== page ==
“I ain’t fooling around… I’m building assets,” Diddy claimed to FORBES back in 1999. Turns out, he was right: The majority of his 2017 total comes from selling one-third of his Sean John clothing line for an estimated $70 million. Combined with a lucrative Diageo Ciroc vodka partnership and his Bad Boy Family Reunion Tour, Diddy edges Beyoncé, whose $105 million haul is the second-largest of her career, thanks to her Formation World Tour and Lemonade release.
“I’ve never met anyone that works harder than me in my industry,” Beyonce told FORBES in 2009. Queen B is now taking a break from touring to welcome twins–but only after grossing a quarter of a billion dollars on the road.
Author J.K. Rowling ($95 million) returned to the ranking to snag the No. 3 spot, ahead of Drake (No. 4; $94 million), who more than doubled his 2016 take-home thanks to relentless touring. Real Madrid’s Cristiano Ronaldo ($93 million) rounded out the top five.
Together, the world’s 100 highest-paid celebrities banked a cumulative $5.15 billion pretax during our June 2016 to June 2017 scoring period. To compile the list, we evaluate front of camera talent; fees for agents, managers and lawyers are not deducted. Estimates are based on figures from Nielsen, NPD Bookscan, Pollstar, Box Office Mojo, Songkick, D’Marie and IMDB, as well as interviews with industry insiders and sometimes the stars themselves.
The result: A definitive global index of who’s making what in the business of entertainment. Just over a third of this year’s Celebrity 100 hail from outside the United States. The U.K. claims 12 entries, while four Canadians make the cut. All told, 20% of the celebrities on this year’s list hail from Europe and 5% from Asia.
These international icons span industries: Toronto native Drake (No. 4) rapped his way to $94 million on his Boy Meets World Tour, banking more than Argentinean soccer phenomenon Lionel Messi (No. 14, $80 million). Global cinema boasts stars, too: Chinese funnyman Jackie Chan (No. 39, $49 million) still mints millions from movies that perform well on the mainland, while Bollywood actor Shah Rukh Khan (No. 65, $38 million) made more than Kevin Hart (No. 98, $32.5 million) from his hit flicks.
Though there are 10 male actors on the ranking, not a single female movie star made the cut. In fact, women comprise just 16% of the world’s top-earning celebrities, an imbalance that reflects the gender pay gap in entertainment and beyond. The 16 women on this year’s list earned a cumulative $822.5 million, thanks largely to second-ranked Beyonce’s take-home. Though there is one more woman on the ranking than last year, 2017’s combined female payday is down from $892.5 million in 2016 (a fifth of which came from Taylor Swift).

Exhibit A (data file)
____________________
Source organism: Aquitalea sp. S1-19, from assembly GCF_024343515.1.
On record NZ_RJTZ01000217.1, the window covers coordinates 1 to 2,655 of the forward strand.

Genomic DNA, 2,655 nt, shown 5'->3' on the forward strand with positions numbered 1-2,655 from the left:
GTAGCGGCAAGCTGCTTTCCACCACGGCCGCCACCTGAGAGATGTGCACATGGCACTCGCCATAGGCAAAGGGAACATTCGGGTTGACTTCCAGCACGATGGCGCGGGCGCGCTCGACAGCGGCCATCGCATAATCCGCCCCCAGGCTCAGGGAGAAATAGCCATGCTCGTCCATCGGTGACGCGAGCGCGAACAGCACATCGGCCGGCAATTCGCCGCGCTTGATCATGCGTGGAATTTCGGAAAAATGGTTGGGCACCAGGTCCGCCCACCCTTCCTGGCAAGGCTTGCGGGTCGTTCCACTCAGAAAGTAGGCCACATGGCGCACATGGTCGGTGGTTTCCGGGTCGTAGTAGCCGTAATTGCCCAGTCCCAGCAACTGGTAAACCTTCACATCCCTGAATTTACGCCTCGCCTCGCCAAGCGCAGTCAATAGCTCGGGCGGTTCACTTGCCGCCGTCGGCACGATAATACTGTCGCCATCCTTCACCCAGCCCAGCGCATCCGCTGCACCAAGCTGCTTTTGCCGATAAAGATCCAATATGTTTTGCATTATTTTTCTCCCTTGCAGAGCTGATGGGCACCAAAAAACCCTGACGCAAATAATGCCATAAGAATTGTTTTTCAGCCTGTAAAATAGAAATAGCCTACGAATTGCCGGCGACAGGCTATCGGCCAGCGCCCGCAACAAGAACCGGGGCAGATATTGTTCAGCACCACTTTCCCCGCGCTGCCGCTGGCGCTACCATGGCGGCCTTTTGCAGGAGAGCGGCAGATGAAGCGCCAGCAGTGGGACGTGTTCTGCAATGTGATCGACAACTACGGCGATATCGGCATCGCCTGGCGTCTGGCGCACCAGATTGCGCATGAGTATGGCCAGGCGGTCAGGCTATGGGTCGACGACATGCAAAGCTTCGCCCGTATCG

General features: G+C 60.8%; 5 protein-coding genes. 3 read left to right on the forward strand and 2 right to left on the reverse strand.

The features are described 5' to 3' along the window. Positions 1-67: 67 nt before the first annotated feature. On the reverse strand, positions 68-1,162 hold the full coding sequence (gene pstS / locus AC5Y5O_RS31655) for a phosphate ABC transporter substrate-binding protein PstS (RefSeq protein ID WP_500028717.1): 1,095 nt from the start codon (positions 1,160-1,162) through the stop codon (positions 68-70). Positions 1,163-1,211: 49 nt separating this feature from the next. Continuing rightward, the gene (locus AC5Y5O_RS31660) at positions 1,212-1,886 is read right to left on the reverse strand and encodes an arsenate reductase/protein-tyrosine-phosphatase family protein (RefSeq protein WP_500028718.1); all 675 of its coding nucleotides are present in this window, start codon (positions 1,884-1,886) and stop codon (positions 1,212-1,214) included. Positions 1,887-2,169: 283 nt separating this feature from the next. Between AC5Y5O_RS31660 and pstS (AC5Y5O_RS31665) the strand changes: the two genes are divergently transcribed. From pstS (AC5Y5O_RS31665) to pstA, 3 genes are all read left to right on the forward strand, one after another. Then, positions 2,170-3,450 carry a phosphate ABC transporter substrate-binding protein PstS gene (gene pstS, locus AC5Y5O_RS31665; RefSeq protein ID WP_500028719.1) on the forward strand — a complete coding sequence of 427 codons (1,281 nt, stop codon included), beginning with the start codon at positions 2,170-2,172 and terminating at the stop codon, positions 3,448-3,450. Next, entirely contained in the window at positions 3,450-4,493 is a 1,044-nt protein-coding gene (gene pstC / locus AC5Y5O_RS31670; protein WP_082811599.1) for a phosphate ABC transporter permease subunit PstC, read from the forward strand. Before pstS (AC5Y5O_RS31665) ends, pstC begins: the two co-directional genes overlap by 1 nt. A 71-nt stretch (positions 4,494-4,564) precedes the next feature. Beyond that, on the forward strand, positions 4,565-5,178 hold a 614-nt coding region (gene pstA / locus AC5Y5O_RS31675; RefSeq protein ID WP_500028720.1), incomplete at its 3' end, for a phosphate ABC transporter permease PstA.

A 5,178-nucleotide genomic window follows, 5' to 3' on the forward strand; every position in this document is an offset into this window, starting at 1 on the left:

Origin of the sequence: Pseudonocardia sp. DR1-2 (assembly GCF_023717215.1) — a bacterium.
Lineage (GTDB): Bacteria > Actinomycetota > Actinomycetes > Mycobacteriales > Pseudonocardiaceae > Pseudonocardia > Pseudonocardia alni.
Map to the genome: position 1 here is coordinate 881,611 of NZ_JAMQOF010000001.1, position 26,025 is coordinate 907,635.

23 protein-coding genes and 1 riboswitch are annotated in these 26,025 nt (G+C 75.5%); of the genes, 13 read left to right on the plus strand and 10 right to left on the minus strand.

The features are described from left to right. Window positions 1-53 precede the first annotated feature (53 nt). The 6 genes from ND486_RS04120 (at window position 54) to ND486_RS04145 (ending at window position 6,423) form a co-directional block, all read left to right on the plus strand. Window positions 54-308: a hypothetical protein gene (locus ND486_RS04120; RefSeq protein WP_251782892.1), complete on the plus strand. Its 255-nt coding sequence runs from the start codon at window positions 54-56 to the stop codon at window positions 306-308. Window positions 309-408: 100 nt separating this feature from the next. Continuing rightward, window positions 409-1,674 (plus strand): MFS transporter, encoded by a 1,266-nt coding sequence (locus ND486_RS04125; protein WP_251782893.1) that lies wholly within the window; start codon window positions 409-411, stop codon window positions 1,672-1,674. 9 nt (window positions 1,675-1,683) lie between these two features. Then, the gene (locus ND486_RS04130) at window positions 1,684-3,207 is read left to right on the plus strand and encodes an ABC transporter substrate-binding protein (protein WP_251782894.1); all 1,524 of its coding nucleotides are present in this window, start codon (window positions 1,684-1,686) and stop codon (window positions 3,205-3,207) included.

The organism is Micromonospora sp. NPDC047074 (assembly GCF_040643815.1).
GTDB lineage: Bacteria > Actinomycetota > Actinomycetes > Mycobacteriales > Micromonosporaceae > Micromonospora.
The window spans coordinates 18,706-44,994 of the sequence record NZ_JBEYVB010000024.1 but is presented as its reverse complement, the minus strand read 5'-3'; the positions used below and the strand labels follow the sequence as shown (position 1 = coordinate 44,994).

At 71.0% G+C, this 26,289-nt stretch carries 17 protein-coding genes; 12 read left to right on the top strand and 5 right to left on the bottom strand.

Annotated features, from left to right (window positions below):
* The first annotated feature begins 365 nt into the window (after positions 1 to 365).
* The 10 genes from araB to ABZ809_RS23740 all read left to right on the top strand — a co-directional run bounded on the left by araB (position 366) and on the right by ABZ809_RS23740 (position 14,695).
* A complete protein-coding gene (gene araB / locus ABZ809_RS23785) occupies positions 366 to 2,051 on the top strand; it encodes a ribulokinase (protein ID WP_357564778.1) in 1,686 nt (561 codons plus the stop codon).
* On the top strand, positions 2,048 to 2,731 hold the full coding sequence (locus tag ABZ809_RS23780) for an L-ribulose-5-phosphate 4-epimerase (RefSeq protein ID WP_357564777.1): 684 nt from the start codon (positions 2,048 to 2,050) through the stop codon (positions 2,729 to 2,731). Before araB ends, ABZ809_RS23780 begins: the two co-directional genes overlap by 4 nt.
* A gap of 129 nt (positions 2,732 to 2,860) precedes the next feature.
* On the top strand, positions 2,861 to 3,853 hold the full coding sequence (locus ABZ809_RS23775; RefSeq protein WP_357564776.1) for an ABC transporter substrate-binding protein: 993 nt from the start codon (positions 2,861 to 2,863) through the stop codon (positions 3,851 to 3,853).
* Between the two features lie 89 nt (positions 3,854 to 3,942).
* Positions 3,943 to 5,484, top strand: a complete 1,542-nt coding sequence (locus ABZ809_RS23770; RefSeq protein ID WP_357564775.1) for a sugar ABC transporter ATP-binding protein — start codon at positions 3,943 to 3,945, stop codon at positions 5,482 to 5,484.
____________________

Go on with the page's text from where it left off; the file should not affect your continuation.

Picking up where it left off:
Still, there are some rising stars. Kylie Jenner joins the Celebrity 100 for the first time at just 19. The youngest list member—and most junior scion of the Kardashian-Jenner clan—earns a small fortune from endorsements, her family’s reality TV show, a namesake cosmetics company and a clothing line. She is accompanied by newcomers including Steve Harvey (No. 53; $42.5 million), Amy Schumer (No. 69; $37.5 million) Conor McGregor (No. 89; $34 million) and Chance the Rapper (No. 95; $33 million).
Not all the fresh faces are first-timers: J.K. Rowling returns after a three-year hiatus and pockets her largest payday since 2008’s $300 million haul. This year’s $95 million paycheck comes from her bestselling Harry Potter and the Cursed Child, an estimated cut of profits from 2016’s top-grossing Fantastic Beasts and Where to Find Them and payouts from The Wizarding World of Harry Potter.
Other returnees have streaming to thank for their salaries. Adam Sandler (No. 35, $50.5 million) rejoins the list with cash earned from a Netflix production deal, and comedians such as Dave Chappelle and Chris Rock are pocketing an estimated $20 million apiece for their Netflix specials.
Across categories, streaming has finally turned into a major moneymaker for the entertainment industry. While the aggregate earnings of the Celebrity 100 are essentially flat at just over $5 billion in the past 12 months compared with the prior year, income directly related to streaming surged 118% to $387 million in 2017 from $177 million in 2016. Leading the way: the Weekend (No. 6; $92 million), who has translated 5.5 billion streams in the past two years into an estimated $75 million touring advance.
“We live in a world where artists don’t really make the money off the music like we did in the Golden Age,” said the Weekend, born Abel Tesfaye. “It’s not really coming in until you hit the stage.”
Taylor Swift would know: Without a tour, her paycheck dipped 74% from $170 million in 2016 to $44 million in 2017—the largest percent and dollar decrease of anyone on the list. But don’t feel too bad for TSwift: she mints millions even in a quiet year on the strength of music sales and deals with Keds, Apple and AT&T. Oh, and her albums are now available to stream on Spotify.